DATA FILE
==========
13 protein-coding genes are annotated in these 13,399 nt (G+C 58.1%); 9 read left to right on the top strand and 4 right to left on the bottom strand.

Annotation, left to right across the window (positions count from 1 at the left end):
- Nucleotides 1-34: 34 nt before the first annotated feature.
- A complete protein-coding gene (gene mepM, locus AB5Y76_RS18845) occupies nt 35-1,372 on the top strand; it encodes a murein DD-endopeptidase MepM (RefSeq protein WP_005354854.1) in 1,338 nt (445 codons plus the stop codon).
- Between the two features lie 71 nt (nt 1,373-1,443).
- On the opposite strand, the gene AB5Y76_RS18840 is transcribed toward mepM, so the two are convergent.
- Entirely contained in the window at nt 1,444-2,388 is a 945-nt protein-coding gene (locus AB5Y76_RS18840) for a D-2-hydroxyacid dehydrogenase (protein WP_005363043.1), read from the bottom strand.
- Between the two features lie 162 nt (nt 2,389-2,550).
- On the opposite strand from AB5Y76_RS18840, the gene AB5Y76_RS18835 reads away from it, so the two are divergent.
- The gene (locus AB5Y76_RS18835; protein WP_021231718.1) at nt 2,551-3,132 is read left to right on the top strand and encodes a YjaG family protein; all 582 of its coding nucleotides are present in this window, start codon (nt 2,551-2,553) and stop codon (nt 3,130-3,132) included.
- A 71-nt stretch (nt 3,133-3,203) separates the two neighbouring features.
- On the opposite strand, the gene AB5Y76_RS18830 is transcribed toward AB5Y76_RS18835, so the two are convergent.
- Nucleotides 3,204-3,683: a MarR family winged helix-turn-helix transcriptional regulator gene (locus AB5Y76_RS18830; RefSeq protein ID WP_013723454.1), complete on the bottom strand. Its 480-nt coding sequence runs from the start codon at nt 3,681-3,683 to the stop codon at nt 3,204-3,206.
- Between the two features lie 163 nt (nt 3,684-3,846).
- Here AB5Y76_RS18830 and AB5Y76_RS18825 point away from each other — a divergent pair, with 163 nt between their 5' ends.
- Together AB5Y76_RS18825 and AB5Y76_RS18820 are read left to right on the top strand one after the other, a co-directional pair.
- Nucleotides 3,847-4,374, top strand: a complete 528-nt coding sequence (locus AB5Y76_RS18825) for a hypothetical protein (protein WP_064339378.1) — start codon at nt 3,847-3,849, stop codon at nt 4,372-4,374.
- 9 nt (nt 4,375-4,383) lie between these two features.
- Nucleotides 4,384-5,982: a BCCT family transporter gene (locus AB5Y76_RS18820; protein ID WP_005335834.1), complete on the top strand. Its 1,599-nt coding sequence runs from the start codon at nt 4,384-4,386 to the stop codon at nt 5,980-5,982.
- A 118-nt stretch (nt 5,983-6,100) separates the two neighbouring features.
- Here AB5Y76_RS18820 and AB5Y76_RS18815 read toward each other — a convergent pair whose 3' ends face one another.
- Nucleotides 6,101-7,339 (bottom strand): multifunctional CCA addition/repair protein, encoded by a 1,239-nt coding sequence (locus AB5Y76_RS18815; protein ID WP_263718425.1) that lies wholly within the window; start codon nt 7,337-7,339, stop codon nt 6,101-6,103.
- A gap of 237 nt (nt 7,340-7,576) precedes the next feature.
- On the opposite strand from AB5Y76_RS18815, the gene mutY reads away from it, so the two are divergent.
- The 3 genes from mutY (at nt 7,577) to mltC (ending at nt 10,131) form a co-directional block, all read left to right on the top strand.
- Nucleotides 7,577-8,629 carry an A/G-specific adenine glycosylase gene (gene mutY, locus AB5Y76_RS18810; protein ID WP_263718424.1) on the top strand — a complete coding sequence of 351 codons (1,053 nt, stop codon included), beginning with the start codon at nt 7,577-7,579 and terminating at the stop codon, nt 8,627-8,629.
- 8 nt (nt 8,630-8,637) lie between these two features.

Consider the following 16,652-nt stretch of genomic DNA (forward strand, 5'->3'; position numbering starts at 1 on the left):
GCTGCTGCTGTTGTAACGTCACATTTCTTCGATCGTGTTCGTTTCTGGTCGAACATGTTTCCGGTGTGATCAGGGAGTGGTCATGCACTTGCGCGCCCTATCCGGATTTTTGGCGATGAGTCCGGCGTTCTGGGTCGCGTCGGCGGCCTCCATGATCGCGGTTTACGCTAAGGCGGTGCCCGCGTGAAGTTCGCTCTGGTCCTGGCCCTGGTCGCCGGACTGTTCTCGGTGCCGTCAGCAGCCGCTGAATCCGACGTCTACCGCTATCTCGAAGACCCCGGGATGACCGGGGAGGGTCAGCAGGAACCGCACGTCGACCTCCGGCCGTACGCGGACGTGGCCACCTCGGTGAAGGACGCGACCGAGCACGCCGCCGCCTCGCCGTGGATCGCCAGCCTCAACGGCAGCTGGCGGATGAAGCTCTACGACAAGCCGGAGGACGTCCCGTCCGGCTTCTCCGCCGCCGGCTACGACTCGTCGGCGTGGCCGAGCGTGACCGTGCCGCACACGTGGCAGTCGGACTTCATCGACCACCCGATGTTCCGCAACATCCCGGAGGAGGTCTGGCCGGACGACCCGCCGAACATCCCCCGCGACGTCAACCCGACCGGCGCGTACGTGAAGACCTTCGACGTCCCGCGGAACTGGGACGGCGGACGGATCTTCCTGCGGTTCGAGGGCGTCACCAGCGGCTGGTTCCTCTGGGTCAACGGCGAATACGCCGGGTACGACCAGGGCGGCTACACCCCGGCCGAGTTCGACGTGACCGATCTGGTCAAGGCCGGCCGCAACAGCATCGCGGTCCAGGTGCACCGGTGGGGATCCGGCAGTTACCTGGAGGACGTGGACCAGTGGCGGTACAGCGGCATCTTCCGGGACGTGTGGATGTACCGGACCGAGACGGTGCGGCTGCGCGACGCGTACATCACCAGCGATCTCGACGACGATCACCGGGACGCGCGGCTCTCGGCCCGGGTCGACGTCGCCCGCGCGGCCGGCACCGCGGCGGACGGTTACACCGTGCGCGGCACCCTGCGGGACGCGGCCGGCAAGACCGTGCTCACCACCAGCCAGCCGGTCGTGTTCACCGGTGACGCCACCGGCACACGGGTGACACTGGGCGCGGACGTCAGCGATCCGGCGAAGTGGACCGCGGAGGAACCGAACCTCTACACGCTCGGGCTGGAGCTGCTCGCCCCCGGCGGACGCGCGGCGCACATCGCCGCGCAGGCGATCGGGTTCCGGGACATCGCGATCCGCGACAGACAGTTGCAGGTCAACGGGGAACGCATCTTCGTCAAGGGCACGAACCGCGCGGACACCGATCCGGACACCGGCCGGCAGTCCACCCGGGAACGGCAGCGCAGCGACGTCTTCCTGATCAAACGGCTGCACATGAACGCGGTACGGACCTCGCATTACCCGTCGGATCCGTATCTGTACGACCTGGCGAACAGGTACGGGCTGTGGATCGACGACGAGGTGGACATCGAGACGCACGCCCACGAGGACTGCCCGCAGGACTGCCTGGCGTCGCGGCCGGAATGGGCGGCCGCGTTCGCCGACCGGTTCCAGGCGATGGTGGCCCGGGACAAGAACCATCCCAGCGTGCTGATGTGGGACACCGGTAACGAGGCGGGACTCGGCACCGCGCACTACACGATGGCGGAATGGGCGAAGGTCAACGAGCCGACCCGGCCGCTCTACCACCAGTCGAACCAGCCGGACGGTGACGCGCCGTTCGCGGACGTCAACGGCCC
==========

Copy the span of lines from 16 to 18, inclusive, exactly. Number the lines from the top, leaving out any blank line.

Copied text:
- Together AB5Y76_RS18825 and AB5Y76_RS18820 are read left to right on the top strand one after the other, a co-directional pair.
- Nucleotides 3,847-4,374, top strand: a complete 528-nt coding sequence (locus AB5Y76_RS18825) for a hypothetical protein (protein WP_064339378.1) — start codon at nt 3,847-3,849, stop codon at nt 4,372-4,374.
- 9 nt (nt 4,375-4,383) lie between these two features.